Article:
Such is the commonly held view of Britain’s coalition government and America’s Republican government-in-waiting, and it’s being put into effect right now across the Atlantic. The tea-party Republicans bent on blowing up the federal government would love to do the same here, but as long as Democrats control Washington, Britain’s emerging dog-eat-dog austerity society remains nothing more than a wet dream for American conservatives. Still, unless Democrats shake off the effects of their midterm drubbing and regain their nerve, that could change by 2012; they need, above all, to address the jobs issue, the substantive reason for their defeat.

The question is whether there is a viable public-policy alternative to the galloping, worldwide austerity fad being carried to its Hooveresque extreme in Britain. There is, and it’s called infrastructure. Contrary to common belief and conservative propaganda, President Obama’s economic stimulus worked (it saved or added about 2 million jobs), but not well enough because it was far too small in the amount of dollars slated directly for job creation. Close to 40% of the stimulus was wasted on useless tax cuts in a vain attempt to garner Republican votes; much of the rest went for various subsidies to save the states from bankruptcy. What’s needed now is a stimulus that focuses specifically on creating employment through publicly (funded infrastructure projects — something even some Republicans might agree to support.

A wide-ranging federal infrastructure program, the bigger the better, could accomplish several things at once. First, it could renew our crumbling collection of worn-out highways, dangerous bridges, antiquated sewer and water facilities, shabby public buildings, and the like. Second, it could provide for the creation of a desperately needed national high-speed rail system to relieve the pressure on an overburdened, two-dimensional air-and-highway transportation network. Third and most important, it could jump-start the somnolent manufacturing and construction sectors, generating jobs for millions of idle workers, blue-collar and white-collar alike. These workers would, in turn, become consumers and taxpayers again, contributing to a general multiplier effect.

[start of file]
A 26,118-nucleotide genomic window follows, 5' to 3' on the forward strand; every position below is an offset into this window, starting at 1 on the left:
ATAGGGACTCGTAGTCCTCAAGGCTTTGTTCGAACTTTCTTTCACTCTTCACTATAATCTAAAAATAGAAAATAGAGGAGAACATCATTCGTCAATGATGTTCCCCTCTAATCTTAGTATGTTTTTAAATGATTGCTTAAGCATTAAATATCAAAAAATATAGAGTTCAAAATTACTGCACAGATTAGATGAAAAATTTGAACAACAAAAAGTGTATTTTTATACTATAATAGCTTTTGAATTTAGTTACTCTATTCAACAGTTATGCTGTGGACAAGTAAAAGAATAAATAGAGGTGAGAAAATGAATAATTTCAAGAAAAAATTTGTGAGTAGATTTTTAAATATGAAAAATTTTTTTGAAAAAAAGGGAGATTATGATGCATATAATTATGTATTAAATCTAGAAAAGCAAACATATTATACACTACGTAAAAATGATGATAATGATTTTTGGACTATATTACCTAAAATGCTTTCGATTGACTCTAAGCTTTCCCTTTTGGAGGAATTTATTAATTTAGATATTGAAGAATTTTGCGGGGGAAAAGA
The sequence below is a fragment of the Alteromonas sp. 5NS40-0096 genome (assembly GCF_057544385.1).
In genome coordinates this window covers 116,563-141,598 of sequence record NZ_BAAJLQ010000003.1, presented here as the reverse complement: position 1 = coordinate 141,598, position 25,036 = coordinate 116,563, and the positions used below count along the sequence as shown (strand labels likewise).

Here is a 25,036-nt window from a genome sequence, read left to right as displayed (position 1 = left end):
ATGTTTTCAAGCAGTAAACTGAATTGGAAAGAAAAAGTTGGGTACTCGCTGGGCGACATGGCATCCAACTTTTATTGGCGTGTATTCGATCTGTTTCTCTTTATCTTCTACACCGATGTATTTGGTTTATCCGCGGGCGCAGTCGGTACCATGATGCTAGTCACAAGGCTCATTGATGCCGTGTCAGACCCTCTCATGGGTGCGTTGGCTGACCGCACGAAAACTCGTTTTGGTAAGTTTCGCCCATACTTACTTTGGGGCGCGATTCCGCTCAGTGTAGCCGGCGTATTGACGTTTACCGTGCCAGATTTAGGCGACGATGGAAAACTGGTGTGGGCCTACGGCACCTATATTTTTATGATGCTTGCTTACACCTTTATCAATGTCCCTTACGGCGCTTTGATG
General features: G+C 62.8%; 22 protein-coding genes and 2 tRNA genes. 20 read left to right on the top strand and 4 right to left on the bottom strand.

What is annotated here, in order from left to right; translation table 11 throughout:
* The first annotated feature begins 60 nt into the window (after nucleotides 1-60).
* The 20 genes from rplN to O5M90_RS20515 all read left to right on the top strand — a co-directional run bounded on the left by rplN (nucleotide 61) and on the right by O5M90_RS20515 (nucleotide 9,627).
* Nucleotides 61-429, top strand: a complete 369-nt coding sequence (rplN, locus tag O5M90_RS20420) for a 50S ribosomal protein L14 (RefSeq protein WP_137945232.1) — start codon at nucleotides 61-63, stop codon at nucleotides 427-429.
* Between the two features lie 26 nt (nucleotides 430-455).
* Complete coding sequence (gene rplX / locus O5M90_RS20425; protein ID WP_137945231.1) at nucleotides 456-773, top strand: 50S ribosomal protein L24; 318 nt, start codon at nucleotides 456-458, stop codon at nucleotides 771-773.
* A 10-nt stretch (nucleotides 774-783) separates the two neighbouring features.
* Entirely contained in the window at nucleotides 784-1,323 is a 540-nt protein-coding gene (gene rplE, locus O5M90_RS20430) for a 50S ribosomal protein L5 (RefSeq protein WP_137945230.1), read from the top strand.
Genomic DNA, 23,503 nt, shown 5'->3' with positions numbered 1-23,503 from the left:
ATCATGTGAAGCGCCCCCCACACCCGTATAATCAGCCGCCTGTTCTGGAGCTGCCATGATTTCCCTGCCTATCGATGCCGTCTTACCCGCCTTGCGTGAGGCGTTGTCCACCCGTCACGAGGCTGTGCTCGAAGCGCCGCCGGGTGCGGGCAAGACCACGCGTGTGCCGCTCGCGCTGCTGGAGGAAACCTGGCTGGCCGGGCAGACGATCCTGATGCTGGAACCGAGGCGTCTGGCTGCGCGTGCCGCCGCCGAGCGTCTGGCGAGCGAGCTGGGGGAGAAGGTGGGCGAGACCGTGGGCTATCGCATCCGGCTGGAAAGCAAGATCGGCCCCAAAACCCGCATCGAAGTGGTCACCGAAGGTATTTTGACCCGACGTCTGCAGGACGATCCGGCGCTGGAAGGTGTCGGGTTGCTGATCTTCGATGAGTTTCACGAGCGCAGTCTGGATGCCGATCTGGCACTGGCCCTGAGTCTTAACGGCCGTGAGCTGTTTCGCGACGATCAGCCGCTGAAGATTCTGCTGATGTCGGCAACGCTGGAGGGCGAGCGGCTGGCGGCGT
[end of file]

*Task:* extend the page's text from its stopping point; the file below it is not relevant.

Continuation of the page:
To those who say it can’t be done and wouldn’t work, the answer is: it has. Much of the aging infrastructure we have now, which laid the groundwork for the meteoric economic growth of the postwar period, was built by FDR’s Public Works Administration (PWA) during the New Deal. Between 1933 and 1939, the PWA constructed, or funded through contract, 70% of the nation’s new educational buildings; 65% of its new courthouses, city halls, and sewage-treatment plants; 35% of its new hospitals; 10% of all new roads, bridges, and subways; and innumerable dams, docks, tunnels, and electrical-power plants, including such iconic structures as the Boulder (Hoover), Bonneville, and Grand Coulee dams.

Altogether, the PWA carried out 35,000 needed projects that private enterprise wouldn’t undertake and state governments couldn’t afford. More to the point, it also produced over 1.2 million jobs. Infrastructure spending works. Believe it.

Wayne O’Leary is a writer in Orono, Maine, specializing in political economy.

From The Progressive Populist, January 1-15, 2011


News | Current Issue | Back Issues | Essays | Links

About the Progressive Populist | How to Subscribe | How to Contact Us

Copyright © 2010 The Progressive Populist
PO Box 819, Manchaca TX 78652